Life is a collection of choices with varying levels of importance, but few choices have more momentary importance and impact than “what are we watching tonight?” Whether it’s a new original series that brings the laughs or a classic movie that brings on the nostalgia, streaming gives fans an experience wherever they are, and its popularity isn’t slowing down anytime soon.
To understand the streamer perspective, Twitter consistently runs research on streaming behaviors, content preferences, timeline conversation and more. Because there's a never-ending amount of information available about streaming services, we want to help break down the highlights so studios have easy access to what's going on behind the scenes and what audiences actually care about.
Globally, viewers turn to streaming services mainly to watch new original content, with catalog content trailing closely behind in popularity.¹ And our research shows studios matching the trend, as an increasing number of platforms take back the rights to stream their classics while simultaneously ramping up new original content. While sports programming and adaptations are less popular, they’re still strong streaming drivers. Therefore it comes as no surprise that the type of content available on a platform plays a significant role in how consumers weigh in on what services they subscribe to … or not.
Which streaming services do you subscribe to? I'm just curious. It's getting so nuts with so many good shows on all these different platforms...You could end up spending a lot of money. I have Netflix, Hulu, Prime, & Starz atm— Kate (@MsInmadcity) June 9, 2021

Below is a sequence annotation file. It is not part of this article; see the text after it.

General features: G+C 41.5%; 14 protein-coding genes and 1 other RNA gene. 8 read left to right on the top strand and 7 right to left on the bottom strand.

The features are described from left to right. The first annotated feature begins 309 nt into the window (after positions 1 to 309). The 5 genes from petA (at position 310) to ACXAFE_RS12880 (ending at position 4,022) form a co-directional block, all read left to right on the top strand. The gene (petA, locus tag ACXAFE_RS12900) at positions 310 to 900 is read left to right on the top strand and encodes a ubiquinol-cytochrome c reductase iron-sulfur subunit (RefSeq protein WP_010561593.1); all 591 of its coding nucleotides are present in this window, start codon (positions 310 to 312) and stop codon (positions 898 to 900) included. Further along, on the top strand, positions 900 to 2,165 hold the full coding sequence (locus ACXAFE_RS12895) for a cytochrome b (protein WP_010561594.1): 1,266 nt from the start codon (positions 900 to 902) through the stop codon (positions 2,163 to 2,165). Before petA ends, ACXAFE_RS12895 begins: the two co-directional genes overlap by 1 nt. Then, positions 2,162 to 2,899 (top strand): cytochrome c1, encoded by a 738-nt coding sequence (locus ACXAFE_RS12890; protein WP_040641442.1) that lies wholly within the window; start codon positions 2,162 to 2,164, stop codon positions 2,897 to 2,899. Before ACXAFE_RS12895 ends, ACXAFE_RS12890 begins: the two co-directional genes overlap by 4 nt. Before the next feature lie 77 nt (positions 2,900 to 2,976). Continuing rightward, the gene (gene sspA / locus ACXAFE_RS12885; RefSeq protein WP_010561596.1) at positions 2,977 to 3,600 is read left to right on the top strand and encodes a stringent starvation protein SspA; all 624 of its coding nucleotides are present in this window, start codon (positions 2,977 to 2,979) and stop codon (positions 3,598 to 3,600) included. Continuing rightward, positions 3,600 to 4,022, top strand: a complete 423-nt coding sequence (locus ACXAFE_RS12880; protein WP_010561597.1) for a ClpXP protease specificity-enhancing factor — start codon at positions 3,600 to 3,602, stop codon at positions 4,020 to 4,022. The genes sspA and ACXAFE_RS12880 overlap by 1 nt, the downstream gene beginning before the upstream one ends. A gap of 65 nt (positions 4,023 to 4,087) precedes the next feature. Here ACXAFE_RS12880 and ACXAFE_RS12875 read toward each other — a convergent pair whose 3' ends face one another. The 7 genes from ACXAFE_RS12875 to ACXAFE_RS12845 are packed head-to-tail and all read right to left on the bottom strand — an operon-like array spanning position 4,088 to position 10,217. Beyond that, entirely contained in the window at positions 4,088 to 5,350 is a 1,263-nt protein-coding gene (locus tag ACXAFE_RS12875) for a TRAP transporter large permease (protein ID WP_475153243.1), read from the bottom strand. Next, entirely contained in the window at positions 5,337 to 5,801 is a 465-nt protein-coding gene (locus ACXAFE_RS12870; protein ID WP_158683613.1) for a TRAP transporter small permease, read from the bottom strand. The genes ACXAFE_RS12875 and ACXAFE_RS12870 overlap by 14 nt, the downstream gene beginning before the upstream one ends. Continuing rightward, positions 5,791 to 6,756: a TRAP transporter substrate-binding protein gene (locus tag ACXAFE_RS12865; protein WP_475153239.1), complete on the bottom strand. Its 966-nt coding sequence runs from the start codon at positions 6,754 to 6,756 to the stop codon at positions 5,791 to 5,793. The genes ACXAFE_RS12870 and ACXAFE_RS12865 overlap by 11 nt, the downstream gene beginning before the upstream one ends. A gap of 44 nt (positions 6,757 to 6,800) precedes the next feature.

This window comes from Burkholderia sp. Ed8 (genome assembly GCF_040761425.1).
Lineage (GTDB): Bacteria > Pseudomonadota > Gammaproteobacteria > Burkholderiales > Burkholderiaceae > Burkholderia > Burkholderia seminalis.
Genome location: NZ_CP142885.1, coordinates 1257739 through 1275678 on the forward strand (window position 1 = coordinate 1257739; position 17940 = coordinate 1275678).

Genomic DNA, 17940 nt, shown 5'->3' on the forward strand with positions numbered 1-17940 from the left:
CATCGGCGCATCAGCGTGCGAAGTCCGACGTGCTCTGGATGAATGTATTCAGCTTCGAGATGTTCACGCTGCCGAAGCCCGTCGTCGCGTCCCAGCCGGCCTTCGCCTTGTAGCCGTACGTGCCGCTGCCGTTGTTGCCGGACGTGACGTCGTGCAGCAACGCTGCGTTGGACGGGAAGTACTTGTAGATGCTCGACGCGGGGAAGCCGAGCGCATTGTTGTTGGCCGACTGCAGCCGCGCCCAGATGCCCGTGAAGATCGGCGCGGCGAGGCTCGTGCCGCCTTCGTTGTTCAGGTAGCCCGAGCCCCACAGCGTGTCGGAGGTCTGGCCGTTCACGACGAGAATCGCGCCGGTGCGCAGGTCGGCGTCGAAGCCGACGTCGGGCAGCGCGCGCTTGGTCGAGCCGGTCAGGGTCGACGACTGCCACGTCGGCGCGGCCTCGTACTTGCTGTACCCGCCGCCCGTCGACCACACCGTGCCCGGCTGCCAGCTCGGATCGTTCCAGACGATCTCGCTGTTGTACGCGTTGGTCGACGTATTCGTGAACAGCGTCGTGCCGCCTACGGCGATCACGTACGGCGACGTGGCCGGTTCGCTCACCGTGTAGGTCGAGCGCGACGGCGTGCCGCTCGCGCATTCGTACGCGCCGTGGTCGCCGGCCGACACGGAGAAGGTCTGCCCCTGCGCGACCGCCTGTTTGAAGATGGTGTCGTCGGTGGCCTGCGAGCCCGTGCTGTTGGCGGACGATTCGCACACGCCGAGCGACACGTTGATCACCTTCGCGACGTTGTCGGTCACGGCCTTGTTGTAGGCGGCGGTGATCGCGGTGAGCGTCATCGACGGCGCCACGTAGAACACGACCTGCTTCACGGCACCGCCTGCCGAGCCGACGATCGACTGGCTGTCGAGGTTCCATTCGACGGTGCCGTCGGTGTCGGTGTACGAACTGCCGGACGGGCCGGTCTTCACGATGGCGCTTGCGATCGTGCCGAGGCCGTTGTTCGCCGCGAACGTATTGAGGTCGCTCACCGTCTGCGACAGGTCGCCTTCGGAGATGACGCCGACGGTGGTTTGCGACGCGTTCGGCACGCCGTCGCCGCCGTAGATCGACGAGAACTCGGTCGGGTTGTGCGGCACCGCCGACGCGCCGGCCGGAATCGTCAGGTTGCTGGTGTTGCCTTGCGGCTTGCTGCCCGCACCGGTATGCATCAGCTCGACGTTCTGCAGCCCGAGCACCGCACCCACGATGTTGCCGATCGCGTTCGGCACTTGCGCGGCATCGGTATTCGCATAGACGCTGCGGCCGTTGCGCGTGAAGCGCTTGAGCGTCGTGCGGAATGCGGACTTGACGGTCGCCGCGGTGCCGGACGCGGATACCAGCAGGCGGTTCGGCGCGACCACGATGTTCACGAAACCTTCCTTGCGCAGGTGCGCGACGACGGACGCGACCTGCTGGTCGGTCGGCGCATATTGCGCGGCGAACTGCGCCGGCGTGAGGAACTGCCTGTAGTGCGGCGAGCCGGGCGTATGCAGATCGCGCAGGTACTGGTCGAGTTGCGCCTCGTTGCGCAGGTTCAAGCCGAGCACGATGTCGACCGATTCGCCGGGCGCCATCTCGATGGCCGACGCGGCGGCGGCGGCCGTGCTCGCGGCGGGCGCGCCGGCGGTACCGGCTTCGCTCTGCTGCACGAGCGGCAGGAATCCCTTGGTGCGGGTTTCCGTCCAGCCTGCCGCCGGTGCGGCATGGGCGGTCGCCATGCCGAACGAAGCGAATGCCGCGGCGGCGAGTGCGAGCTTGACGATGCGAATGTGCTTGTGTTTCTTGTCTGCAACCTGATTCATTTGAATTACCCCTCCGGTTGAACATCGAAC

Studios looking to find success in a thriving market of established and upcoming streaming services will need to take the time to expand the reach of their exclusive content and uniquely engage with audiences. Here are trends and opportunities we’re seeing in the industry, and how studios can achieve success by converting streamers into fans.
1. Reach out and touch the timeline. Looking across North America, Latin America, Europe and Asia, our research shows that more than 67% of the sampled audiences watches two or more streaming services, and almost 51% watch three.² This is a significant figure considering the varying preferences and socioeconomic ranges of households around the world. As an aside, on average, audiences on Twitter are 44% more likely than non-Twitter users to watch more than three streaming services.³